Characterization of interfacial gene transcription with on-line acoustic wave sensor network and surface analysis techniques.
Written in English
About the Edition
Variations in the binding interaction between strong, weak, open and closed DNA promoter sequences and the T7 RNA polymerase during the critical step of transcriptional activation were identified using the TSM sensor. Furthermore, the use of the TSM sensor to monitor the transcription reaction in real time was successfully demonstrated with control experiments that clearly distinguish features in the data unique to transcription initiation and elongation, along with supporting evidence from the other surface characterization methods. Acoustic physics in biosensor applications thus presents an optimal solution for the need to investigate gene transcription in real time on the micro- to nano-scale.The thickness shear mode (TSM) acoustic wave sensor is introduced as a viable, label-free technique for the signaling of interfacial gene transcription in real-time.The T7 RNA Polymerise model system was used to evaluate and understand the sensor response to important steps in gene transcription. The sensing device is a gold-coated piezoelectric quartz crystal onto which the template DNA is immobilized. RNA polymerise binding to promoter DNA sequence in transcriptional activation, as well as initiation and elongation in the presence of nucleotide tri phosphates were detected from the change in resonant frequency of the crystal. The real-time impedance data collected from the sensor is fit to an equivalent circuit model using a network analysis method, from which multidimensional data is retrieved. Of this data set, the series resonant frequency and motional resistance were monitored simultaneously to identify the contribution of different experimental factors. For instance, motional resistance is an energy dissipation parameter, while the resonant frequency is influenced by mass accumulation on the sensor surface.Accordingly, experimental factors contributing to the sensor data were independently examined with Time of Flight Secondary Ion Mass Spectrometry, Atomic Force Microscopy, and Cyclic-Voltammetry. The application of principal components analysis to ToF-SIMS spectra supported the notion that conformational alteration of the T7 RNA polymerase in transcription initiation could contribute to the observed change in motional resistance.The sensitivity to multiple factors that change during an experiment allows for extracting potent information concerning the complex transcriptional machinery.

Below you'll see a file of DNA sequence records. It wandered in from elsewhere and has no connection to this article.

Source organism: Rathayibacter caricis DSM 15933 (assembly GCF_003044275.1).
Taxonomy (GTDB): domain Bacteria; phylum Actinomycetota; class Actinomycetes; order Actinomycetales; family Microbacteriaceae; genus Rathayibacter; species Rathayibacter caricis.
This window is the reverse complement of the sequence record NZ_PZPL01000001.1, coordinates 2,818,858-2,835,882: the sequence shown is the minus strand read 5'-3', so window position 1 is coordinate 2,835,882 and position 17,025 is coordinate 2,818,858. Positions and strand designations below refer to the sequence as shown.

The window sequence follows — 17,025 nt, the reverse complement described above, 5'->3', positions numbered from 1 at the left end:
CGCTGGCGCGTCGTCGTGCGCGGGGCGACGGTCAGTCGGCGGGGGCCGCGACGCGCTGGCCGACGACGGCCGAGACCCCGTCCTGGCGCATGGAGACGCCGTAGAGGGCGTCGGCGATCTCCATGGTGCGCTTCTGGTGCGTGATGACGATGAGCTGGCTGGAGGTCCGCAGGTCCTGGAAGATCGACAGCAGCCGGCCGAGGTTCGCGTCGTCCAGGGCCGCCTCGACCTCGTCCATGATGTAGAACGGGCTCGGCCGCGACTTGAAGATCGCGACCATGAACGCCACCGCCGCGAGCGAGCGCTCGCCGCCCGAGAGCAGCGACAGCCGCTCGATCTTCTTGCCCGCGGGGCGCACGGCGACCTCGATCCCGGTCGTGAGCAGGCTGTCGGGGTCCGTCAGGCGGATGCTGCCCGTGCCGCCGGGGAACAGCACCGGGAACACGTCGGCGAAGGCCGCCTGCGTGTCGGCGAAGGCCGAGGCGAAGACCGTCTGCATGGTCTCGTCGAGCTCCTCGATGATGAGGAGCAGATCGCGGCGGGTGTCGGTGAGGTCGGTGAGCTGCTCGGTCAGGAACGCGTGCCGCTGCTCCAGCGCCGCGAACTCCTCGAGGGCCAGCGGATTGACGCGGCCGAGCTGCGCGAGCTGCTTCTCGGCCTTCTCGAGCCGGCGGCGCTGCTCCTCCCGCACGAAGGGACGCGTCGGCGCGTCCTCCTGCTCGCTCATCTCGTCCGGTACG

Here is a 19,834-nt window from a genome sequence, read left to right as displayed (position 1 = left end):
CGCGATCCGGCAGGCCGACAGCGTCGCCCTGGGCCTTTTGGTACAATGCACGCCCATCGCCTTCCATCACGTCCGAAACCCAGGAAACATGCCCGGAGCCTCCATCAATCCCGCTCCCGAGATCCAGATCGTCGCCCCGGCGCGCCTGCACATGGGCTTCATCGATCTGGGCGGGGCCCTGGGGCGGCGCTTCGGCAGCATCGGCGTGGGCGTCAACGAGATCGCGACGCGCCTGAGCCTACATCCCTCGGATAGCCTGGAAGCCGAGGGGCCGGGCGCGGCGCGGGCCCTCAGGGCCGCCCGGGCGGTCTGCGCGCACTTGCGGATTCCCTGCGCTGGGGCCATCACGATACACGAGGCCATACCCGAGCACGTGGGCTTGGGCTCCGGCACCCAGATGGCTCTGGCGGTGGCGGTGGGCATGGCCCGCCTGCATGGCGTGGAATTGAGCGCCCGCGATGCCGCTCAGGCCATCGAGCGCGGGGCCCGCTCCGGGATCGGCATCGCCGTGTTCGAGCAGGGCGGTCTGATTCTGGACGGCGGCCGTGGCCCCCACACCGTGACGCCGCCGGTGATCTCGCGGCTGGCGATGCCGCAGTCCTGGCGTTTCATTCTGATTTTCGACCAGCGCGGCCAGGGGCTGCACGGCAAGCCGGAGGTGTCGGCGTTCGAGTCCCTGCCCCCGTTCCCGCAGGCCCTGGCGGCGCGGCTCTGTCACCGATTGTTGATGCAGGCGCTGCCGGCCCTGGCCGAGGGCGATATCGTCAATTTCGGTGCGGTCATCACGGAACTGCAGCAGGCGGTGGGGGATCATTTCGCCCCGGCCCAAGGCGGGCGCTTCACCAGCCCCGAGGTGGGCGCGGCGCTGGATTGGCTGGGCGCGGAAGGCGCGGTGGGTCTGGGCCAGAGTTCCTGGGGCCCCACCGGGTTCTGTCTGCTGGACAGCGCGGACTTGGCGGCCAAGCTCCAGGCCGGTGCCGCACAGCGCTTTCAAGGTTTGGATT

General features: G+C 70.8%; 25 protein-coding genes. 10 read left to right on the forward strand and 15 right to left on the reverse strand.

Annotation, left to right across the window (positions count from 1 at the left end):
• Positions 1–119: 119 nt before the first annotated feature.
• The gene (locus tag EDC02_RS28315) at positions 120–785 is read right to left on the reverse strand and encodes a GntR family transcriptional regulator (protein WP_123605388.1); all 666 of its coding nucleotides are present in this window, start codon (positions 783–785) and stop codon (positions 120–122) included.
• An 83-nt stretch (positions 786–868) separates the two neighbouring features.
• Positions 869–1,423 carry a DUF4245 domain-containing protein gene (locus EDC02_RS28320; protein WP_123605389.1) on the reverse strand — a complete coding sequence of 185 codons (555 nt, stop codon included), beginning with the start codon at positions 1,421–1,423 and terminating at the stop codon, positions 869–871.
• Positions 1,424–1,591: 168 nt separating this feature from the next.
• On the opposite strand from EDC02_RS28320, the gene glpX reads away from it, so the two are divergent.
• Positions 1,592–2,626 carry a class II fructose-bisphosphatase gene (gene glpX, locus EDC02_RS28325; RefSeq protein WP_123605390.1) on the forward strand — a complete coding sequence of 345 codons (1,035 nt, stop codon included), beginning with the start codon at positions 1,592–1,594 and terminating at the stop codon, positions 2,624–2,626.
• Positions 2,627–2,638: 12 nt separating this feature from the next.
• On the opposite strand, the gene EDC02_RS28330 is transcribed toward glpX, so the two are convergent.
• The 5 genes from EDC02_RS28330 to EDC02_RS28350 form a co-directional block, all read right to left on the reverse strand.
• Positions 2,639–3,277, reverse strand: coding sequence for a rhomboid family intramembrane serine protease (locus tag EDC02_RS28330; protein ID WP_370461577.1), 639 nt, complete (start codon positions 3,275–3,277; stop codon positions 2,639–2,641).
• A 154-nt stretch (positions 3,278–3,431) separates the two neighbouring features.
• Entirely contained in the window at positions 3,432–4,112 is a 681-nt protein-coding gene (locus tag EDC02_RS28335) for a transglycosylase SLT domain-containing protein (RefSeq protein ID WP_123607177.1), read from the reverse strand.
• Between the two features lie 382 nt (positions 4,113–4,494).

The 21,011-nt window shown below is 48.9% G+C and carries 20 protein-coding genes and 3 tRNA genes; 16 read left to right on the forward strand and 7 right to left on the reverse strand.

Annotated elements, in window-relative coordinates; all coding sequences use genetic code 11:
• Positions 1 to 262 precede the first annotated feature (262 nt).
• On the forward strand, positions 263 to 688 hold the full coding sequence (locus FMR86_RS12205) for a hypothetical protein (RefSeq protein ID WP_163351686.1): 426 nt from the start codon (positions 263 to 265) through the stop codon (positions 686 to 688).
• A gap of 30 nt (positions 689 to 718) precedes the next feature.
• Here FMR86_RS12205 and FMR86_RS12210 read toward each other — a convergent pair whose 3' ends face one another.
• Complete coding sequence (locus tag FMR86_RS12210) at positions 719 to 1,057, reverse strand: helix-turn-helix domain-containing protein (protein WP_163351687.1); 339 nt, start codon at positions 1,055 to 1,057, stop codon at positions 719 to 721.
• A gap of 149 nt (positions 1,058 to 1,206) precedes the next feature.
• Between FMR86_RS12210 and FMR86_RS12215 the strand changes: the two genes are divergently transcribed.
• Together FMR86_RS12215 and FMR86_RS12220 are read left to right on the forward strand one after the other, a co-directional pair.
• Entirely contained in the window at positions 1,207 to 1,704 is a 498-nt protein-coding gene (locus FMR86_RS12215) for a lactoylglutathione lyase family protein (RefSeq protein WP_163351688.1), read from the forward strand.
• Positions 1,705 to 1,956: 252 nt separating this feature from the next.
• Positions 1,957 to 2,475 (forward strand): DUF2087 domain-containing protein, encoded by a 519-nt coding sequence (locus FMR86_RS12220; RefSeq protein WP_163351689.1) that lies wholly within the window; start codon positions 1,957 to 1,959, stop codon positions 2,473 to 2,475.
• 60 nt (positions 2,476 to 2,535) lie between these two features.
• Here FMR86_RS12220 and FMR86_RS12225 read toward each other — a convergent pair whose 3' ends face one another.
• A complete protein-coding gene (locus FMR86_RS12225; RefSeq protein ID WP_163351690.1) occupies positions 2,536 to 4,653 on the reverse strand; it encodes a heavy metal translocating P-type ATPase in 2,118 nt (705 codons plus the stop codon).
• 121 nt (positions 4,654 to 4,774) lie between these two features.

|Contributions||University of Toronto. Dept. of Chemistry.|
|The Physical Object|
|Number of Pages||216|
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